Woman Arrested In Alleged Fraud Scheme Had Been Profiled In CBS2 News Investigation

WESTMINSTER (CBS) — Two women were charged Wednesday in connection with a massive real estate scheme in Orange County and one of those women had previously been featured in a CBS2 News investigation.

Three years ago we found Lynn Eichenberger promising foreclosure help and real estate riches and leaving a long line of victims.

“This is the solution that is going to save your home,” Eichenberger was caught saying on our hidden camera.

She had been conducting a mortgage foreclosure seminar, claiming that for a price, she could help people freeze their mortgages.

“If you have a $300,000 mortgage, guess what, it freezes,” she said as our camera recorded.

Wednesday the Orange County District Attorney arrested her on charges of a $2 million fraud scheme.

“Behind every crime, there are real people. Many of these people have lost their life savings, their hopes and their dreams,” Orange County D.A. Tony Rackauckas said.

Eichenberger, 42, and Loan Thituong Nguyen, 43, were charged with defrauding investors in Westminster.

We profiled Eichenberger in 2009 for allegedly defrauding people in a real estate development called Emerald Bay, when she claimed that she was the CEO.

“I think she’s a predator and she has been preying on people’s savings accounts,” Len Armijo said.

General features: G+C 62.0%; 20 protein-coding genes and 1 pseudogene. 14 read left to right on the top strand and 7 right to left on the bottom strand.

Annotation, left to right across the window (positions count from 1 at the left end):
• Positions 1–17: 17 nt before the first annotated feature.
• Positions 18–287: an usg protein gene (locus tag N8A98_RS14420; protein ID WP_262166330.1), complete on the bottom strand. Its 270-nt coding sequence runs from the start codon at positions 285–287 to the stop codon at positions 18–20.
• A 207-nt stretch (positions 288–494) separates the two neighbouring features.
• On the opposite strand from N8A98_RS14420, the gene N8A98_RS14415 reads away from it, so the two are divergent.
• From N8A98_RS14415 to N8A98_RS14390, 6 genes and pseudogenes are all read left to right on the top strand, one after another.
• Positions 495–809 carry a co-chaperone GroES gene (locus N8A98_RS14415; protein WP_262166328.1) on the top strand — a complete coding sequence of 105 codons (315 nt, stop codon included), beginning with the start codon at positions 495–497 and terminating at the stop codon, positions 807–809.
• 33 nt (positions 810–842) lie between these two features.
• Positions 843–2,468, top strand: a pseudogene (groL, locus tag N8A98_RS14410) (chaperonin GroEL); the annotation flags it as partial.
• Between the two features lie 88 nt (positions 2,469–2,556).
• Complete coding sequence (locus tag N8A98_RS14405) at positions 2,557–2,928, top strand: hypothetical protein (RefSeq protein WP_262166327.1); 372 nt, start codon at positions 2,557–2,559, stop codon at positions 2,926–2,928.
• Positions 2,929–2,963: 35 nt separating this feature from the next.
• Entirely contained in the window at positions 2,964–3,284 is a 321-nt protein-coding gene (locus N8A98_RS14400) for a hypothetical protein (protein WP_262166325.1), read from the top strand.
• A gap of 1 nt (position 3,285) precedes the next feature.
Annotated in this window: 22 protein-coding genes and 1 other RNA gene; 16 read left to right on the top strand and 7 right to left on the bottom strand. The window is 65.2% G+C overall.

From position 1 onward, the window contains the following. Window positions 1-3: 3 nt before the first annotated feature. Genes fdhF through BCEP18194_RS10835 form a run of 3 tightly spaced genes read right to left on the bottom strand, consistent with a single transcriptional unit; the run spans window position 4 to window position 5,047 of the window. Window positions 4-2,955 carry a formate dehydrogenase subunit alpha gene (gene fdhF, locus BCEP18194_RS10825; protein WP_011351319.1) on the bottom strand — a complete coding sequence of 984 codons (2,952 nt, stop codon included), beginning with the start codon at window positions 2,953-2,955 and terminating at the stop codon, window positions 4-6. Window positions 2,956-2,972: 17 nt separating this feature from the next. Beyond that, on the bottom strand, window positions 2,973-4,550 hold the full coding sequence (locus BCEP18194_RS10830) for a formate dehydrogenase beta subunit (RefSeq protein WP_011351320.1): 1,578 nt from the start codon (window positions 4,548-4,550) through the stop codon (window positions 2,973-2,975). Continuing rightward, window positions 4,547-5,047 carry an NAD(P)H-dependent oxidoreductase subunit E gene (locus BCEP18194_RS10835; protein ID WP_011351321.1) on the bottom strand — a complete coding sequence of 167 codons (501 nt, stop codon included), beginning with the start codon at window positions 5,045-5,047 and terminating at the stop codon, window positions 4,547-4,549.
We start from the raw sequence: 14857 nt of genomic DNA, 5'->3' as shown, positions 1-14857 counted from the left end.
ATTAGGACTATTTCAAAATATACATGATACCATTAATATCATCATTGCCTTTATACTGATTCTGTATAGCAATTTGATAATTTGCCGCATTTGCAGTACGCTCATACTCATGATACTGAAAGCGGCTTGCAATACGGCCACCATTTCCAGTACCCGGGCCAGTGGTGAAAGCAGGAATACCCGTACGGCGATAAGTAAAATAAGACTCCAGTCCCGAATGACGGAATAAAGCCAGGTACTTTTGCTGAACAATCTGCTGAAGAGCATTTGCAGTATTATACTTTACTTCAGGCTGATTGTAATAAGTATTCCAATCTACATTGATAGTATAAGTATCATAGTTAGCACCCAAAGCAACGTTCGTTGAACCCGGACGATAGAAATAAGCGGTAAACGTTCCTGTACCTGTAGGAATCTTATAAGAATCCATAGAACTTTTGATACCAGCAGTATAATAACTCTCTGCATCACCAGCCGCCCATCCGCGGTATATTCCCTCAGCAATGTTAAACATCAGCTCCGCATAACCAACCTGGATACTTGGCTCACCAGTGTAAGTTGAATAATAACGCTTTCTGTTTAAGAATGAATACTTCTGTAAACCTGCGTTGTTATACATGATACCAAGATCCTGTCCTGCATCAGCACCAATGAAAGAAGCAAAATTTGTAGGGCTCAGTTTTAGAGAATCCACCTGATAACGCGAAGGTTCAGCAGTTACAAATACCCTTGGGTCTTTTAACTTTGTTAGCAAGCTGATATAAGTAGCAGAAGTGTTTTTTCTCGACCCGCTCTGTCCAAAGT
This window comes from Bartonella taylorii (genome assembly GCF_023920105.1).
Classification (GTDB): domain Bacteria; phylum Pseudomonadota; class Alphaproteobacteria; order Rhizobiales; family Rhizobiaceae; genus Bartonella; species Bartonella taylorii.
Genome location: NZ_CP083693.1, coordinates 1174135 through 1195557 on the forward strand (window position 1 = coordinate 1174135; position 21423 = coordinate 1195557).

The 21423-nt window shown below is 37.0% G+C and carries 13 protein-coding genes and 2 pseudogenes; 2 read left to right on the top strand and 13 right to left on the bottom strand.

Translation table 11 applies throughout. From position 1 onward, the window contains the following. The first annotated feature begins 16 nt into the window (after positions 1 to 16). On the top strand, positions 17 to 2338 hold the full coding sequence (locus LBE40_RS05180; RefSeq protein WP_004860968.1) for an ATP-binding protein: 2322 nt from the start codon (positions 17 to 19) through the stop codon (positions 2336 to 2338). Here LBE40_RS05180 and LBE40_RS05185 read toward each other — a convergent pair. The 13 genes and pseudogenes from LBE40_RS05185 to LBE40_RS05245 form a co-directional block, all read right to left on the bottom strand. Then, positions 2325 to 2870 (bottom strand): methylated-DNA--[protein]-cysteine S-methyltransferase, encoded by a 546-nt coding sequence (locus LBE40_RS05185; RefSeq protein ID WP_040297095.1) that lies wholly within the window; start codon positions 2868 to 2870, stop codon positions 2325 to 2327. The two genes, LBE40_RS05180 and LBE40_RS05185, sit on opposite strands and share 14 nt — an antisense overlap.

We spoke with Armijo and three others who said they invested hundreds of thousands of dollars with Eichenberger and got nothing.

One man said Eichenberger went by the name “Kc” when she was at Valley Credit Express and that she promised to help him out of foreclosure.

We tracked her down at the time, but she did not want to talk.

Now if convicted, she faces up to 20 years in prison.

» RELATED STORY: Prosecutors: Women Preyed On OC Vietnamese Community In $2M Scam

More from David Goldstein
Comments

One Comment

  1. Gopal Das says:

    Unfortunately, there are still tons of similar real estate and mortgage scams out there…There is an iPhone app recently released, called Scam Detector, which exposes over 500 of the most notorious scams. It is worth checking it out, if you have an iPhone. The app is also online, if interested: http://www.scam-detector.com. Kinda cool, actually.

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